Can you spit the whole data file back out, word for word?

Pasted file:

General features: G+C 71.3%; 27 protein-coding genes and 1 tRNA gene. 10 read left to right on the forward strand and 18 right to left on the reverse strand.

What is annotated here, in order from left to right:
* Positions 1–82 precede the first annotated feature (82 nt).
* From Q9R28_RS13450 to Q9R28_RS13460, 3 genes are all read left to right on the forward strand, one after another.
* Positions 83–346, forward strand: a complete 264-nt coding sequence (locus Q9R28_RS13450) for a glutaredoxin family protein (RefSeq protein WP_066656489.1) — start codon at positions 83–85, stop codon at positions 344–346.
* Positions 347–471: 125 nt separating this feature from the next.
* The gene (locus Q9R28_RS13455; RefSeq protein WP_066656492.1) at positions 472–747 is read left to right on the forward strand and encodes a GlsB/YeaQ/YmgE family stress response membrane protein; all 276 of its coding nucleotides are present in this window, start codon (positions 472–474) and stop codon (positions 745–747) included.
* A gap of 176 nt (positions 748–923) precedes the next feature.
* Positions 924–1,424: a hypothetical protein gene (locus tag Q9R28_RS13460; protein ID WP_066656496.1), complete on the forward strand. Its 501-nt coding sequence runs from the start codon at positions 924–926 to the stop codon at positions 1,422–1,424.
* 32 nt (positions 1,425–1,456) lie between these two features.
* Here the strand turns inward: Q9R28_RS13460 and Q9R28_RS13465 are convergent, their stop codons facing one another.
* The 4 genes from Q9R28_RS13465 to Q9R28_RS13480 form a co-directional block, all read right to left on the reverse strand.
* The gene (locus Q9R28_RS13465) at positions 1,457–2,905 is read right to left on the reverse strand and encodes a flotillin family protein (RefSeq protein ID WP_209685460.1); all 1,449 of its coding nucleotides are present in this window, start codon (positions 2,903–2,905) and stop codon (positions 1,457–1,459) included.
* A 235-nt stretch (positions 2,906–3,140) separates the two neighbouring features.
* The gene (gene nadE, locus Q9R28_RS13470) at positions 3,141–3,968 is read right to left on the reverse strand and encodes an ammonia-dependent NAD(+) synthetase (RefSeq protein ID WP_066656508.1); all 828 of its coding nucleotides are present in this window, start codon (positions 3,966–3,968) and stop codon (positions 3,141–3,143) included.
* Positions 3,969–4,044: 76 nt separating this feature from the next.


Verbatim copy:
General features: G+C 71.3%; 27 protein-coding genes and 1 tRNA gene. 10 read left to right on the forward strand and 18 right to left on the reverse strand.

What is annotated here, in order from left to right:
* Positions 1–82 precede the first annotated feature (82 nt).
* From Q9R28_RS13450 to Q9R28_RS13460, 3 genes are all read left to right on the forward strand, one after another.
* Positions 83–346, forward strand: a complete 264-nt coding sequence (locus Q9R28_RS13450) for a glutaredoxin family protein (RefSeq protein WP_066656489.1) — start codon at positions 83–85, stop codon at positions 344–346.
* Positions 347–471: 125 nt separating this feature from the next.
* The gene (locus Q9R28_RS13455; RefSeq protein WP_066656492.1) at positions 472–747 is read left to right on the forward strand and encodes a GlsB/YeaQ/YmgE family stress response membrane protein; all 276 of its coding nucleotides are present in this window, start codon (positions 472–474) and stop codon (positions 745–747) included.
* A gap of 176 nt (positions 748–923) precedes the next feature.
* Positions 924–1,424: a hypothetical protein gene (locus tag Q9R28_RS13460; protein ID WP_066656496.1), complete on the forward strand. Its 501-nt coding sequence runs from the start codon at positions 924–926 to the stop codon at positions 1,422–1,424.
* 32 nt (positions 1,425–1,456) lie between these two features.
* Here the strand turns inward: Q9R28_RS13460 and Q9R28_RS13465 are convergent, their stop codons facing one another.
* The 4 genes from Q9R28_RS13465 to Q9R28_RS13480 form a co-directional block, all read right to left on the reverse strand.
* The gene (locus Q9R28_RS13465) at positions 1,457–2,905 is read right to left on the reverse strand and encodes a flotillin family protein (RefSeq protein ID WP_209685460.1); all 1,449 of its coding nucleotides are present in this window, start codon (positions 2,903–2,905) and stop codon (positions 1,457–1,459) included.
* A 235-nt stretch (positions 2,906–3,140) separates the two neighbouring features.
* The gene (gene nadE, locus Q9R28_RS13470) at positions 3,141–3,968 is read right to left on the reverse strand and encodes an ammonia-dependent NAD(+) synthetase (RefSeq protein ID WP_066656508.1); all 828 of its coding nucleotides are present in this window, start codon (positions 3,966–3,968) and stop codon (positions 3,141–3,143) included.
* Positions 3,969–4,044: 76 nt separating this feature from the next.